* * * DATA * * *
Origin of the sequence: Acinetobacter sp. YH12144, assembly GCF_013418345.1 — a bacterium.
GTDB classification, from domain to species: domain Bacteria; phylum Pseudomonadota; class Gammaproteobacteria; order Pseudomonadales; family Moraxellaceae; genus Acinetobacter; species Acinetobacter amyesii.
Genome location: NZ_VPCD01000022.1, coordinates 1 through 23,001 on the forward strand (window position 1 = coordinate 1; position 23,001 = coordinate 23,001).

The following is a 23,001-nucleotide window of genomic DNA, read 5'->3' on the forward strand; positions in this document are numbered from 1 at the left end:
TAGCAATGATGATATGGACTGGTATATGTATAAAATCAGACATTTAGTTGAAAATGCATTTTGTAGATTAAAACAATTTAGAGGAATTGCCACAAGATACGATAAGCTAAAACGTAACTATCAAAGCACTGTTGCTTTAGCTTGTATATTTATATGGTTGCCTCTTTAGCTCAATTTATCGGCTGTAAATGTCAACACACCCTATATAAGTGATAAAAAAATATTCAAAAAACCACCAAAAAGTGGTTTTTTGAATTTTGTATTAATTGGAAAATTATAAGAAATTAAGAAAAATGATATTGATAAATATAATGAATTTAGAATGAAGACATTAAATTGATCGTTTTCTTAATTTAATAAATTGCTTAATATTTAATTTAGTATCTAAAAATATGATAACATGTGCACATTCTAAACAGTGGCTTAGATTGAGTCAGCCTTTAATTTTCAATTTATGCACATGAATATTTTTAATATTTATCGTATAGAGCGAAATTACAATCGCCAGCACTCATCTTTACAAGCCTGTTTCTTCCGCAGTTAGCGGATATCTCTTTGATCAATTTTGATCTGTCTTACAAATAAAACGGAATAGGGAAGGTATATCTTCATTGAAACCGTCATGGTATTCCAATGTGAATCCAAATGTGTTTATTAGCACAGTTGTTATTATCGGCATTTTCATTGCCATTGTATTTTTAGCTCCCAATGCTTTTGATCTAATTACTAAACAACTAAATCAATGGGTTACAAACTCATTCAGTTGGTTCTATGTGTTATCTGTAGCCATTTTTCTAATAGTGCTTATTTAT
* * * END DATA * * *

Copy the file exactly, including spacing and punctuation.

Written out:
Origin of the sequence: Acinetobacter sp. YH12144, assembly GCF_013418345.1 — a bacterium.
GTDB classification, from domain to species: domain Bacteria; phylum Pseudomonadota; class Gammaproteobacteria; order Pseudomonadales; family Moraxellaceae; genus Acinetobacter; species Acinetobacter amyesii.
Genome location: NZ_VPCD01000022.1, coordinates 1 through 23,001 on the forward strand (window position 1 = coordinate 1; position 23,001 = coordinate 23,001).

The following is a 23,001-nucleotide window of genomic DNA, read 5'->3' on the forward strand; positions in this document are numbered from 1 at the left end:
TAGCAATGATGATATGGACTGGTATATGTATAAAATCAGACATTTAGTTGAAAATGCATTTTGTAGATTAAAACAATTTAGAGGAATTGCCACAAGATACGATAAGCTAAAACGTAACTATCAAAGCACTGTTGCTTTAGCTTGTATATTTATATGGTTGCCTCTTTAGCTCAATTTATCGGCTGTAAATGTCAACACACCCTATATAAGTGATAAAAAAATATTCAAAAAACCACCAAAAAGTGGTTTTTTGAATTTTGTATTAATTGGAAAATTATAAGAAATTAAGAAAAATGATATTGATAAATATAATGAATTTAGAATGAAGACATTAAATTGATCGTTTTCTTAATTTAATAAATTGCTTAATATTTAATTTAGTATCTAAAAATATGATAACATGTGCACATTCTAAACAGTGGCTTAGATTGAGTCAGCCTTTAATTTTCAATTTATGCACATGAATATTTTTAATATTTATCGTATAGAGCGAAATTACAATCGCCAGCACTCATCTTTACAAGCCTGTTTCTTCCGCAGTTAGCGGATATCTCTTTGATCAATTTTGATCTGTCTTACAAATAAAACGGAATAGGGAAGGTATATCTTCATTGAAACCGTCATGGTATTCCAATGTGAATCCAAATGTGTTTATTAGCACAGTTGTTATTATCGGCATTTTCATTGCCATTGTATTTTTAGCTCCCAATGCTTTTGATCTAATTACTAAACAACTAAATCAATGGGTTACAAACTCATTCAGTTGGTTCTATGTGTTATCTGTAGCCATTTTTCTAATAGTGCTTATTTAT